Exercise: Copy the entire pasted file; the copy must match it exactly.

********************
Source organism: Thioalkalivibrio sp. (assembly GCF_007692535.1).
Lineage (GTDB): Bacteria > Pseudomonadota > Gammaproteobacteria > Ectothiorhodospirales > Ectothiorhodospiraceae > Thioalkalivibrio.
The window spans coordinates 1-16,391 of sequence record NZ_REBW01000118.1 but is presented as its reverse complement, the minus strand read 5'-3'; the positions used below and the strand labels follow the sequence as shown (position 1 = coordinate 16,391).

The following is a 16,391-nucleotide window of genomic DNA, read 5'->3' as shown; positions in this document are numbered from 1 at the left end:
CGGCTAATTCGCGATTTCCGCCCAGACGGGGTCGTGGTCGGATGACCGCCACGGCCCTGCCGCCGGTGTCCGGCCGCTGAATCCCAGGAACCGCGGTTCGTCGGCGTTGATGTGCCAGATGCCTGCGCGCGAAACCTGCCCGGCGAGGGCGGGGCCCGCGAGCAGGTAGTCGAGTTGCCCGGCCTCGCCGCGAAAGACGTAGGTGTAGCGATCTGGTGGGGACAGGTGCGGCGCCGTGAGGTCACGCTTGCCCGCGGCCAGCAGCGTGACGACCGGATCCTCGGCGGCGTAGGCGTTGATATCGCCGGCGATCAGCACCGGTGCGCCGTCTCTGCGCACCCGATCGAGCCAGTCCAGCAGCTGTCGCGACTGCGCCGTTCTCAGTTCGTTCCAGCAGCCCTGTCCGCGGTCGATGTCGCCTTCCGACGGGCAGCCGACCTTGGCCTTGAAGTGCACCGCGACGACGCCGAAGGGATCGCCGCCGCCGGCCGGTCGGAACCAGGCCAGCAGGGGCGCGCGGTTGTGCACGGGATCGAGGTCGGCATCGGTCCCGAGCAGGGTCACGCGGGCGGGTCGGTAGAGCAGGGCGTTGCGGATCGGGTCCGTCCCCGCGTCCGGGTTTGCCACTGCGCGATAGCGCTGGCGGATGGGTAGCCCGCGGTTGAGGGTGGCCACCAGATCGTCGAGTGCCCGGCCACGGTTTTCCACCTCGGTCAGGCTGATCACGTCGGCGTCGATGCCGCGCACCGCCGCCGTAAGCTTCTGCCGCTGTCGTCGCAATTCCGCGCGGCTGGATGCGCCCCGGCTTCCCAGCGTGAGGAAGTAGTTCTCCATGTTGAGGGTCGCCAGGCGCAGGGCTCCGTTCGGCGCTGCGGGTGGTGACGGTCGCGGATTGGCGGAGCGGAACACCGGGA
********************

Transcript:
Source organism: Thioalkalivibrio sp. (assembly GCF_007692535.1).
Lineage (GTDB): Bacteria > Pseudomonadota > Gammaproteobacteria > Ectothiorhodospirales > Ectothiorhodospiraceae > Thioalkalivibrio.
The window spans coordinates 1-16,391 of sequence record NZ_REBW01000118.1 but is presented as its reverse complement, the minus strand read 5'-3'; the positions used below and the strand labels follow the sequence as shown (position 1 = coordinate 16,391).

The following is a 16,391-nucleotide window of genomic DNA, read 5'->3' as shown; positions in this document are numbered from 1 at the left end:
CGGCTAATTCGCGATTTCCGCCCAGACGGGGTCGTGGTCGGATGACCGCCACGGCCCTGCCGCCGGTGTCCGGCCGCTGAATCCCAGGAACCGCGGTTCGTCGGCGTTGATGTGCCAGATGCCTGCGCGCGAAACCTGCCCGGCGAGGGCGGGGCCCGCGAGCAGGTAGTCGAGTTGCCCGGCCTCGCCGCGAAAGACGTAGGTGTAGCGATCTGGTGGGGACAGGTGCGGCGCCGTGAGGTCACGCTTGCCCGCGGCCAGCAGCGTGACGACCGGATCCTCGGCGGCGTAGGCGTTGATATCGCCGGCGATCAGCACCGGTGCGCCGTCTCTGCGCACCCGATCGAGCCAGTCCAGCAGCTGTCGCGACTGCGCCGTTCTCAGTTCGTTCCAGCAGCCCTGTCCGCGGTCGATGTCGCCTTCCGACGGGCAGCCGACCTTGGCCTTGAAGTGCACCGCGACGACGCCGAAGGGATCGCCGCCGCCGGCCGGTCGGAACCAGGCCAGCAGGGGCGCGCGGTTGTGCACGGGATCGAGGTCGGCATCGGTCCCGAGCAGGGTCACGCGGGCGGGTCGGTAGAGCAGGGCGTTGCGGATCGGGTCCGTCCCCGCGTCCGGGTTTGCCACTGCGCGATAGCGCTGGCGGATGGGTAGCCCGCGGTTGAGGGTGGCCACCAGATCGTCGAGTGCCCGGCCACGGTTTTCCACCTCGGTCAGGCTGATCACGTCGGCGTCGATGCCGCGCACCGCCGCCGTAAGCTTCTGCCGCTGTCGTCGCAATTCCGCGCGGCTGGATGCGCCCCGGCTTCCCAGCGTGAGGAAGTAGTTCTCCATGTTGAGGGTCGCCAGGCGCAGGGCTCCGTTCGGCGCTGCGGGTGGTGACGGTCGCGGATTGGCGGAGCGGAACACCGGGA